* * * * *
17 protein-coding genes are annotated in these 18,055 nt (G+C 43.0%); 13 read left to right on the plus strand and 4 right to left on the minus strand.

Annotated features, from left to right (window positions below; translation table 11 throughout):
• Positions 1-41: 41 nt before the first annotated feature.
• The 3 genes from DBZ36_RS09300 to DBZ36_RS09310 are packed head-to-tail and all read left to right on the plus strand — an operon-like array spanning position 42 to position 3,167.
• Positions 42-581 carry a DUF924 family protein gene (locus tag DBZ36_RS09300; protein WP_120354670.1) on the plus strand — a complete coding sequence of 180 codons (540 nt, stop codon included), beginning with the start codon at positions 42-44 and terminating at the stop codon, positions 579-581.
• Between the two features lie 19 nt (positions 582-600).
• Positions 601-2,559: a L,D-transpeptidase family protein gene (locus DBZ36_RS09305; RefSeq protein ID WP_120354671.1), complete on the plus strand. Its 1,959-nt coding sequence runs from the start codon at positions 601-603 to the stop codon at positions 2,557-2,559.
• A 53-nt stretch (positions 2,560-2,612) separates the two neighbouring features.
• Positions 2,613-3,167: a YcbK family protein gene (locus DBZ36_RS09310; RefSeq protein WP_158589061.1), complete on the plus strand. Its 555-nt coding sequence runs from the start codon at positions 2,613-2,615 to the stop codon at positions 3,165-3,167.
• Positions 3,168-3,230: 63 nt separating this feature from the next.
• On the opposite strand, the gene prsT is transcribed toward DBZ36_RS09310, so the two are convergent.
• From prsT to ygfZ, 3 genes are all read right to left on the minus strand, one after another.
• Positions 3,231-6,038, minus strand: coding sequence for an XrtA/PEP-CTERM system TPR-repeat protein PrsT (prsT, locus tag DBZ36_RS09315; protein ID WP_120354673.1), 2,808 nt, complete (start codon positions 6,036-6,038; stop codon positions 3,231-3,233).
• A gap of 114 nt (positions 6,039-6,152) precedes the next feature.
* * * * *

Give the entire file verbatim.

17 protein-coding genes are annotated in these 18,055 nt (G+C 43.0%); 13 read left to right on the plus strand and 4 right to left on the minus strand.

Annotated features, from left to right (window positions below; translation table 11 throughout):
• Positions 1-41: 41 nt before the first annotated feature.
• The 3 genes from DBZ36_RS09300 to DBZ36_RS09310 are packed head-to-tail and all read left to right on the plus strand — an operon-like array spanning position 42 to position 3,167.
• Positions 42-581 carry a DUF924 family protein gene (locus tag DBZ36_RS09300; protein WP_120354670.1) on the plus strand — a complete coding sequence of 180 codons (540 nt, stop codon included), beginning with the start codon at positions 42-44 and terminating at the stop codon, positions 579-581.
• Between the two features lie 19 nt (positions 582-600).
• Positions 601-2,559: a L,D-transpeptidase family protein gene (locus DBZ36_RS09305; RefSeq protein ID WP_120354671.1), complete on the plus strand. Its 1,959-nt coding sequence runs from the start codon at positions 601-603 to the stop codon at positions 2,557-2,559.
• A 53-nt stretch (positions 2,560-2,612) separates the two neighbouring features.
• Positions 2,613-3,167: a YcbK family protein gene (locus DBZ36_RS09310; RefSeq protein WP_158589061.1), complete on the plus strand. Its 555-nt coding sequence runs from the start codon at positions 2,613-2,615 to the stop codon at positions 3,165-3,167.
• Positions 3,168-3,230: 63 nt separating this feature from the next.
• On the opposite strand, the gene prsT is transcribed toward DBZ36_RS09310, so the two are convergent.
• From prsT to ygfZ, 3 genes are all read right to left on the minus strand, one after another.
• Positions 3,231-6,038, minus strand: coding sequence for an XrtA/PEP-CTERM system TPR-repeat protein PrsT (prsT, locus tag DBZ36_RS09315; protein ID WP_120354673.1), 2,808 nt, complete (start codon positions 6,036-6,038; stop codon positions 3,231-3,233).
• A gap of 114 nt (positions 6,039-6,152) precedes the next feature.